Dear Microsoft — we need to talk.
Recently, you pushed out a new preview version of Windows 11 and snuck in a major change that many of us in IT aren’t happy about. You first made this change in Windows 11 Home, where you required users to install the operating system with an Internet connection and set up the system with a Microsoft account. (At the time, many thought requiring a Microsoft account for Home users was a good idea.)
Now, you’ve released Windows 11 Insider Preview Build 22557 that mandates a Microsoft account when installing even Windows 11 Professional. For many, this is not a mandate we feel is appropriate.
First, let’s look at what having a Microsoft account does when you set up your computer. As Microsoft points out, the account gives you an “all-access pass to Microsoft’s premier services. If you use any of these services, you should already have a Microsoft account: Outlook.com, Office, Skype, OneDrive, Xbox Live, Bing, Microsoft Store, Windows, or MSN.” If your machine has Bitlocker enabled, the Bitlocker keys are backed up in Microsoft’s cloud. And users get a OneDrive location to store files and information so they have a backup if they get hit with ransomware.
All these advantages sound wonderful, right? But even home users at times want a local-only computer with no internet access. Or want to set up a virtual machine. Or want a peer-to-peer network without a connection to cloud services. You get the idea. Users want choices. They want privacy. There are many reasons someone might not want a Microsoft account. And for those who argue that an iPhone or an Android phone demands that you use an account to log in, keep in mind that you’re comparing desktop operating systems to phones. Instead, you should compare Windows to Apple’s macOS, where you can still set up a computer without needing an account tied to cloud services.
In addition to the account requirement, Preview Build 22557 also brings the ability to group pinned apps into folders in the Start menu; a Do not disturb feature; and the Focus feature, among other changes. But it’s the account mandate when deploying Windows 11 Professional that has users a tad bit upset. Many set up virtual machines for testing and do not want the hassle of setting up a computer with a Microsoft account. I’ve personally set up so many virtual machines with a Microsoft account that when logging into the Microsoft store to use or test some software, I’ve had to log into the Device listing to remove old virtual machines. While you can have more than 10 machines tied to a Microsoft account, the Microsoft Store still has what feels to be an arbitrary 10-device limit.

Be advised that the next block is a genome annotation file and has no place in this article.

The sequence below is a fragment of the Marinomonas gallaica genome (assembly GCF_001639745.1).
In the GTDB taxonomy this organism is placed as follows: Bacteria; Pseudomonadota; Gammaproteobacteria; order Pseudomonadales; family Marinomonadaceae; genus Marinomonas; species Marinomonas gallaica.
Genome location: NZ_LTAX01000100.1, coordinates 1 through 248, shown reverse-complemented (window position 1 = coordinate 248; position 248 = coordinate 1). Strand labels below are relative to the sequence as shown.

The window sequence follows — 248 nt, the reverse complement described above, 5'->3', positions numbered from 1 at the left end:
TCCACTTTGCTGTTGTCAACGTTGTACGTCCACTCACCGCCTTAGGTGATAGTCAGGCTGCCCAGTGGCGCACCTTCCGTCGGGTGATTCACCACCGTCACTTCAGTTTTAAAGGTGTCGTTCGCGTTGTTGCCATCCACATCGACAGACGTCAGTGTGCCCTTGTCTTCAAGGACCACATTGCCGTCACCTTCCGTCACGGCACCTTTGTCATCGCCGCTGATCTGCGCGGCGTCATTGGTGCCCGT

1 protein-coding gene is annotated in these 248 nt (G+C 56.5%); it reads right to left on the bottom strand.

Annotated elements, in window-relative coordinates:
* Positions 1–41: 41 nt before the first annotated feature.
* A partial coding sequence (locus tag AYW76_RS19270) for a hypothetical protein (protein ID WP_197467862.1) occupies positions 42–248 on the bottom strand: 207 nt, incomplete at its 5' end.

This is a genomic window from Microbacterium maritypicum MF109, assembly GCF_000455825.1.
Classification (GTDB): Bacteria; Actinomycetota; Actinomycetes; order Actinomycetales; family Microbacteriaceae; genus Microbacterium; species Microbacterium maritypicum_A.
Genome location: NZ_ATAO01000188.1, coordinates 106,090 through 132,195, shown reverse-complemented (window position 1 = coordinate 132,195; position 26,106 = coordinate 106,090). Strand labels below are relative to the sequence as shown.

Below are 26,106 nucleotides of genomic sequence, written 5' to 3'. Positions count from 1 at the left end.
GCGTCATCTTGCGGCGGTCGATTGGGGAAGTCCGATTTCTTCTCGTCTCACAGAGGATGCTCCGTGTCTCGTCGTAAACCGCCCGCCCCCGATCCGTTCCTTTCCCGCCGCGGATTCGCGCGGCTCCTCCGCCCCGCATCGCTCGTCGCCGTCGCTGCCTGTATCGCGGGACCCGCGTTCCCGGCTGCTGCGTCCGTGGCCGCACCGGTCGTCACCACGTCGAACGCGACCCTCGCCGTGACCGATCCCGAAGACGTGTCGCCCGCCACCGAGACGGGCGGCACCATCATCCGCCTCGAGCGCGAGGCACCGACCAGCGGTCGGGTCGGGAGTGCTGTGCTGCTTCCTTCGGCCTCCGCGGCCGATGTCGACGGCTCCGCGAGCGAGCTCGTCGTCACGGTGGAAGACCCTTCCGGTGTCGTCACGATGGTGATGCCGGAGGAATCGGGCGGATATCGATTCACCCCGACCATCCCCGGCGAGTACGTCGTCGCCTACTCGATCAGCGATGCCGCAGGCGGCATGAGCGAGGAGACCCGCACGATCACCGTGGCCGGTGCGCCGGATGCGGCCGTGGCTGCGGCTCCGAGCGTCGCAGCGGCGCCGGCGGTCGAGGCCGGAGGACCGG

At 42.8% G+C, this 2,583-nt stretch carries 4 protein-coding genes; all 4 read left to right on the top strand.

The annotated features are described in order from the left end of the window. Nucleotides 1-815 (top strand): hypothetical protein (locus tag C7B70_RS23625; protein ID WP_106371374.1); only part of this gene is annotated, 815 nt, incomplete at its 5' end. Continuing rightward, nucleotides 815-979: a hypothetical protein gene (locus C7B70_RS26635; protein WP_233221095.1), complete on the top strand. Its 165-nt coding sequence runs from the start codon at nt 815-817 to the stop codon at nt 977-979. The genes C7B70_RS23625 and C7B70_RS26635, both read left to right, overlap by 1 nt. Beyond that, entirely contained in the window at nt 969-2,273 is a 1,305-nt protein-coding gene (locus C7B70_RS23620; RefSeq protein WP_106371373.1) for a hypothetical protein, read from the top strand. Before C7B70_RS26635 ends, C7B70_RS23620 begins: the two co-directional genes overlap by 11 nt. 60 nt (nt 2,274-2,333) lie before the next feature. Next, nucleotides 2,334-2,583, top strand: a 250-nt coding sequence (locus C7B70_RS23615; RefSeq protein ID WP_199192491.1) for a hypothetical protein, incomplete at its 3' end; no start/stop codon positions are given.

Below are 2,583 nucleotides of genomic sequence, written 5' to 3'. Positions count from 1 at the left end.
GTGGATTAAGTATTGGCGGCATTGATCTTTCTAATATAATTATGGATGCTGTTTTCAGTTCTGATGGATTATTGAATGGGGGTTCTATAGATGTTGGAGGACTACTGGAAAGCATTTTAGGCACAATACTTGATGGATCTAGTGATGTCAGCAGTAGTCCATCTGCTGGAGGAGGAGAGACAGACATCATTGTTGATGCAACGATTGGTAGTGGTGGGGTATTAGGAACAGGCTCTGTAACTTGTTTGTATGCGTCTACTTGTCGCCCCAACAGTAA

As the Microsoft Store notes: “You can use up to 10 devices with Microsoft Store. If you can’t download apps and games, you’ve reached your Microsoft Store device limit. Unlink a device, then go to Microsoft Store and try again.” I then have to login and delete a computer from the listing.
While most businesses will likely join their PCs to Microsoft 365 accounts anyway, or use deployment mechanisms that avoid the out-of-box experience, I know when I’m testing various systems I often set them up without an account. (The out-of-box experience process ensures that a user deals with various questions and issues during set-up.) I also often set up virtual machines without an internet connection — another new mandate with this preview release.
Despite the account requirement, there appears to already be step-by-step workarounds though they look a bit complex. Bottom line: there are clearly ways around this issue for those that still individually deploy Windows PCs and virtual machines. But Microsoft should recognize users sometimes need to set up machines without mandated account settings.
Of course, for multiple Windows deployments, you should be using tools like Autopilot. With it, you can bypass the initial setup of a local account and go straight to entering domain information. And when you get to the account question on-screen, (assuming you have Azure Active Directory or Microsoft 365) you can entire Microsoft 365 credentials and bypass setting up a local account or Microsoft account completely. Or you can try autounattend.xml and use a process to preload the setup to Windows 11.
Finally, don’t forget to give feedback to Microsoft on this issue. Open up a new bug in the Windows feedback application or vote up an existing bug. Microsoft has said that items that show up in these preview versions might – or might not – show up in the final version of Windows 11. If you feel strongly about it, be sure to let Microsoft know.